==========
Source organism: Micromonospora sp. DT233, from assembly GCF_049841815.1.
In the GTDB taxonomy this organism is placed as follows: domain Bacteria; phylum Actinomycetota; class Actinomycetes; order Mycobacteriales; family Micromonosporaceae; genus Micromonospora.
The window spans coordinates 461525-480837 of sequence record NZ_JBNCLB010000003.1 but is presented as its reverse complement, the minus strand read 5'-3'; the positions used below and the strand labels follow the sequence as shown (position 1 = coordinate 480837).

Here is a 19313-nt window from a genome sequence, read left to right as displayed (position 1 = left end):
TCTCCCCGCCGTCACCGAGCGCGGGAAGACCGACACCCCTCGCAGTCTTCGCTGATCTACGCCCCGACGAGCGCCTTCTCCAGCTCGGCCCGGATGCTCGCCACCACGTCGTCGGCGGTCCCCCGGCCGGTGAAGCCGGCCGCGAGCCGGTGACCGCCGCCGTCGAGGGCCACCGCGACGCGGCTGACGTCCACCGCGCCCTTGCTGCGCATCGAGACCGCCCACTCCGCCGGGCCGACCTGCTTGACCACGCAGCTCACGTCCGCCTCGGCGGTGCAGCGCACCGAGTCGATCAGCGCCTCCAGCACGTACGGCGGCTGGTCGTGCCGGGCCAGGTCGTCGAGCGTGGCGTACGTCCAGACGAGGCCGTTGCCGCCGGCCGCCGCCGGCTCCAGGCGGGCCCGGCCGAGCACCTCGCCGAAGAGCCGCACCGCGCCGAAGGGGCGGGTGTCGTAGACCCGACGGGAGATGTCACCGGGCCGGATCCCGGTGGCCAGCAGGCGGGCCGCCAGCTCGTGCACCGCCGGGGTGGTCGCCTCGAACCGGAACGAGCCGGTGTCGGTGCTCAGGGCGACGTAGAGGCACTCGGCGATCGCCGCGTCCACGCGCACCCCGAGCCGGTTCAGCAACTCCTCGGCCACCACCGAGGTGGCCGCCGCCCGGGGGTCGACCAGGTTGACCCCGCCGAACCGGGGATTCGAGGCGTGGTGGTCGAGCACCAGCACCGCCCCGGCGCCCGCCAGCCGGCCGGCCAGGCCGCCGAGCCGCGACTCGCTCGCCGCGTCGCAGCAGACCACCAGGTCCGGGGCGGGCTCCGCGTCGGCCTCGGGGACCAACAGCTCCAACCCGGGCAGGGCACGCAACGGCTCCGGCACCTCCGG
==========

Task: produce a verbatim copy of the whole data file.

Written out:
Source organism: Micromonospora sp. DT233, from assembly GCF_049841815.1.
In the GTDB taxonomy this organism is placed as follows: domain Bacteria; phylum Actinomycetota; class Actinomycetes; order Mycobacteriales; family Micromonosporaceae; genus Micromonospora.
The window spans coordinates 461525-480837 of sequence record NZ_JBNCLB010000003.1 but is presented as its reverse complement, the minus strand read 5'-3'; the positions used below and the strand labels follow the sequence as shown (position 1 = coordinate 480837).

Here is a 19313-nt window from a genome sequence, read left to right as displayed (position 1 = left end):
TCTCCCCGCCGTCACCGAGCGCGGGAAGACCGACACCCCTCGCAGTCTTCGCTGATCTACGCCCCGACGAGCGCCTTCTCCAGCTCGGCCCGGATGCTCGCCACCACGTCGTCGGCGGTCCCCCGGCCGGTGAAGCCGGCCGCGAGCCGGTGACCGCCGCCGTCGAGGGCCACCGCGACGCGGCTGACGTCCACCGCGCCCTTGCTGCGCATCGAGACCGCCCACTCCGCCGGGCCGACCTGCTTGACCACGCAGCTCACGTCCGCCTCGGCGGTGCAGCGCACCGAGTCGATCAGCGCCTCCAGCACGTACGGCGGCTGGTCGTGCCGGGCCAGGTCGTCGAGCGTGGCGTACGTCCAGACGAGGCCGTTGCCGCCGGCCGCCGCCGGCTCCAGGCGGGCCCGGCCGAGCACCTCGCCGAAGAGCCGCACCGCGCCGAAGGGGCGGGTGTCGTAGACCCGACGGGAGATGTCACCGGGCCGGATCCCGGTGGCCAGCAGGCGGGCCGCCAGCTCGTGCACCGCCGGGGTGGTCGCCTCGAACCGGAACGAGCCGGTGTCGGTGCTCAGGGCGACGTAGAGGCACTCGGCGATCGCCGCGTCCACGCGCACCCCGAGCCGGTTCAGCAACTCCTCGGCCACCACCGAGGTGGCCGCCGCCCGGGGGTCGACCAGGTTGACCCCGCCGAACCGGGGATTCGAGGCGTGGTGGTCGAGCACCAGCACCGCCCCGGCGCCCGCCAGCCGGCCGGCCAGGCCGCCGAGCCGCGACTCGCTCGCCGCGTCGCAGCAGACCACCAGGTCCGGGGCGGGCTCCGCGTCGGCCTCGGGGACCAACAGCTCCAACCCGGGCAGGGCACGCAACGGCTCCGGCACCTCCGG